Understanding the jetting phenomena near the gas distributor plate in a fluidized bed is important to gas–solid mixing, heat and mass transfer, and erosion to any bed internals, which can all affect the performance of the bed. Moreover, acoustic vibration in a fluidized bed can be used to enhance the fluidization quality of the particulate matter and influence the jetting behavior. Characterizing the jetting structure using X-ray computed tomography (CT) in a three-dimensional (3D) fluidized bed, with and without acoustic intervention, is the focus of this study. A 10.2 cm ID fluidized bed filled with glass beads and ground walnut shell, with material densities of 2500 kg/m3 and 1440 kg/m3, respectively, and particle sizes ranging between 212 and 600 μm, is used in these experiments. X-ray CT imaging is used to determine local time-average gas holdup. From this information, qualitative and quantitative characteristics of the hydrodynamic structure of the multiphase flow system are determined. Local time-average gas holdup images of the fluidized bed under acoustic intervention at a high superficial gas velocity show that jets produced near the aeration plate merge with other jets at a higher axial position of the bed compared to the no acoustic condition. Acoustic fluidized beds also have a fewer number of active jets than the no acoustic fluidized bed, which allowed for a more homogeneous gas holdup region deep in the bed. Hence, the acoustic presence has a significant effect on the jetting phenomena near the aeration plate in a fluidized bed.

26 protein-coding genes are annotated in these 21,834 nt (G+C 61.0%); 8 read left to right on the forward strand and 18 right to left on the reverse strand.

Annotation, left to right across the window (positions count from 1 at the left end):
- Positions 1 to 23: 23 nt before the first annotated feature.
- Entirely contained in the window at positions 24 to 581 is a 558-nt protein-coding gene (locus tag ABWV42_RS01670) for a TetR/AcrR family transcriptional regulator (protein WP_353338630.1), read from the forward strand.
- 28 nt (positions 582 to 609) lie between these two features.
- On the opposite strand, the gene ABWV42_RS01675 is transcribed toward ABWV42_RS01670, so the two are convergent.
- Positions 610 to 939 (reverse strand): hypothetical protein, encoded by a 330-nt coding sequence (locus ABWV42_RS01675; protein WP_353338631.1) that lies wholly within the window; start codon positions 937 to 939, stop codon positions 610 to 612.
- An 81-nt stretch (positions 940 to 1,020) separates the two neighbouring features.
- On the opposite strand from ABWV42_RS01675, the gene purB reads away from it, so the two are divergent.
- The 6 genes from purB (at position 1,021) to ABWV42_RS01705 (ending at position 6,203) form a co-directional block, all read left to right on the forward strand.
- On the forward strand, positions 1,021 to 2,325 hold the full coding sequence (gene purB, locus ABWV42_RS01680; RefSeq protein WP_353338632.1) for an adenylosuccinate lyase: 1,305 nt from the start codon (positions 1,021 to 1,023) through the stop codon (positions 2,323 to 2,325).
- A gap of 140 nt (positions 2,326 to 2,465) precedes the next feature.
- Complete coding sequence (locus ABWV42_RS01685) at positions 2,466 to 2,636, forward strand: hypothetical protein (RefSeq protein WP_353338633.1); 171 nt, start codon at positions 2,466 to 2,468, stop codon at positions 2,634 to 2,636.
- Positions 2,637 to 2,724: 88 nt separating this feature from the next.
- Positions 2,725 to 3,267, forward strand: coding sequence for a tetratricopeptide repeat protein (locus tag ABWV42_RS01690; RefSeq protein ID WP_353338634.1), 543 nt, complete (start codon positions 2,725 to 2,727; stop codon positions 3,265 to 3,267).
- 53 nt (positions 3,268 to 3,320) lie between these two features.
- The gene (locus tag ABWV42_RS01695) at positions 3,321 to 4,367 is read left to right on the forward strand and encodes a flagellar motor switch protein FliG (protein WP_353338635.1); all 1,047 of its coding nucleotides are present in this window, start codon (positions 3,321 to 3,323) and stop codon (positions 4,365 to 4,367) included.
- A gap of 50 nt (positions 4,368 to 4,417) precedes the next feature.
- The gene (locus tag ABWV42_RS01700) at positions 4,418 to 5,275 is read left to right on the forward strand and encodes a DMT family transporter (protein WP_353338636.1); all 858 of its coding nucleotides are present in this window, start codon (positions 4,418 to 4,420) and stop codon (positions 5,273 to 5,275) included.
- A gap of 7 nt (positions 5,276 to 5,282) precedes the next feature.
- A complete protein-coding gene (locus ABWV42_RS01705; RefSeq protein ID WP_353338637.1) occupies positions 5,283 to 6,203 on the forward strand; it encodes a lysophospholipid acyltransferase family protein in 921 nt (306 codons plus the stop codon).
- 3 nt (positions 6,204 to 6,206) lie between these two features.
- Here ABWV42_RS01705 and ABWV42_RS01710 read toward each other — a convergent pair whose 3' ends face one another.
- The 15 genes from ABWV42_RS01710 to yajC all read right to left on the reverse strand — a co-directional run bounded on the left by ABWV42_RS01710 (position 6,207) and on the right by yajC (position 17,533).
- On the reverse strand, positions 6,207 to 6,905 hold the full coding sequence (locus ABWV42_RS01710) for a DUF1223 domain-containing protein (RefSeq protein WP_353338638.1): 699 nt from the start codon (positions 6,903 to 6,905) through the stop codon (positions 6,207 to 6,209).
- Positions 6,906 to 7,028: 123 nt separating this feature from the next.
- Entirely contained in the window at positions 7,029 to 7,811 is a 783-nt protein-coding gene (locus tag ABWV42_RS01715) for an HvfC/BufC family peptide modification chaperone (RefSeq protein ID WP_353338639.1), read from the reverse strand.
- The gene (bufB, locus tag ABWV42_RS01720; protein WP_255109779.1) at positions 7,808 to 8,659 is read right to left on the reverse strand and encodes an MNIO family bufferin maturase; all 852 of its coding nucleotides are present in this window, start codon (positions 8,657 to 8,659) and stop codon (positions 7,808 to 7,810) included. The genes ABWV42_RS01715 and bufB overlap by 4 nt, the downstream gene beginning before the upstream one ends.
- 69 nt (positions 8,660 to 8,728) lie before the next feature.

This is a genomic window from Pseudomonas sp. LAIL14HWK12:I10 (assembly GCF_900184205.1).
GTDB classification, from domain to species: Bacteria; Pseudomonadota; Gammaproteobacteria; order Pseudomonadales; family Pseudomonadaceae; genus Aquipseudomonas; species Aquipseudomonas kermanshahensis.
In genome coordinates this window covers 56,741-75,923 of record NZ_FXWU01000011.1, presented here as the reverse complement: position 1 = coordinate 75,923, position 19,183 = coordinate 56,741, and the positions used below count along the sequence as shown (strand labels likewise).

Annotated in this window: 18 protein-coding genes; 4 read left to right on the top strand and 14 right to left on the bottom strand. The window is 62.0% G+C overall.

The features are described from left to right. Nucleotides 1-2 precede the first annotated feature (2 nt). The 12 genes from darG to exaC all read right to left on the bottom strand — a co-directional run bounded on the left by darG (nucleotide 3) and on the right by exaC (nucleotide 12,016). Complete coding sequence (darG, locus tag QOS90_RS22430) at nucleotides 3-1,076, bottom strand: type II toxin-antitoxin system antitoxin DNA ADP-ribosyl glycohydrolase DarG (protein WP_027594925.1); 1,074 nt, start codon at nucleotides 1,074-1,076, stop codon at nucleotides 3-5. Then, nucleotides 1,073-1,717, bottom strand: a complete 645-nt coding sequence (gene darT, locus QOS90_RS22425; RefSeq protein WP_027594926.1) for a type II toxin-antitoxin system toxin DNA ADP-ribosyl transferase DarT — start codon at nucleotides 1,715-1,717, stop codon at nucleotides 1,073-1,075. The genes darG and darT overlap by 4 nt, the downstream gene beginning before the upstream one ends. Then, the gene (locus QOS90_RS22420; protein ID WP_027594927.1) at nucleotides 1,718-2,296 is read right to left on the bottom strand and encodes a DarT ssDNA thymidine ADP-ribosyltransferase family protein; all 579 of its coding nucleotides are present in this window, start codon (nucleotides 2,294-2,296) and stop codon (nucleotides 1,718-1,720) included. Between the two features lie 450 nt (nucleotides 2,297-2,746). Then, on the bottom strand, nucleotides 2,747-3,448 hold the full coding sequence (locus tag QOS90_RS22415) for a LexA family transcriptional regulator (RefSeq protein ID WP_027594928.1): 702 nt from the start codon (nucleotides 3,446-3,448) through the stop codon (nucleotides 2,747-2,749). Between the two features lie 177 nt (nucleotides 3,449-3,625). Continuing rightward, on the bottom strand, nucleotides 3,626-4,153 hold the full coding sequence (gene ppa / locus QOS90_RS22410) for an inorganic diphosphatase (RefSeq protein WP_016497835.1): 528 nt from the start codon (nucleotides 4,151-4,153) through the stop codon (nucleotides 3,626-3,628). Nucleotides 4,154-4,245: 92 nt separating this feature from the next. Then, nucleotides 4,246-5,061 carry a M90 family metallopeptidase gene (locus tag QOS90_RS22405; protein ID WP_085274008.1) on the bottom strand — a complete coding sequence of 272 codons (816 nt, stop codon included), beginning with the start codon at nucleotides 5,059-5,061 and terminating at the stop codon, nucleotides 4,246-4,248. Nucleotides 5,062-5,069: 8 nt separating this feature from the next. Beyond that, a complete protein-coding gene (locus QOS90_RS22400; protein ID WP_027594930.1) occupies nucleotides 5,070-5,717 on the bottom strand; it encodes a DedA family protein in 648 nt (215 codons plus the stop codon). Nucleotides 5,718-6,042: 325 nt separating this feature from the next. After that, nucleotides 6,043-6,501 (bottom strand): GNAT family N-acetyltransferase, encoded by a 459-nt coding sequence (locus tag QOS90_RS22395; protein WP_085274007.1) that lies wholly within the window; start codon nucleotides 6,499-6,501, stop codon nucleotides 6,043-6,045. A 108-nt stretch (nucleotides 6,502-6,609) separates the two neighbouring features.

Characterizing Jetting in an Acoustic Fluidized Bed Using X-Ray Computed Tomography
Contributed by the Fluids Engineering Division of ASME for publication in the JOURNAL OF FLUIDS ENGINEERING. Manuscript received November 17, 2014; final manuscript received August 17, 2015; published online December 8, 2015. Assoc. Editor: E. E. Michaelides.
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Escudero, D. R., and Heindel, T. J. (December 8, 2015). "Characterizing Jetting in an Acoustic Fluidized Bed Using X-Ray Computed Tomography." ASME. J. Fluids Eng. April 2016; 138(4): 041309. https://doi.org/10.1115/1.4031681
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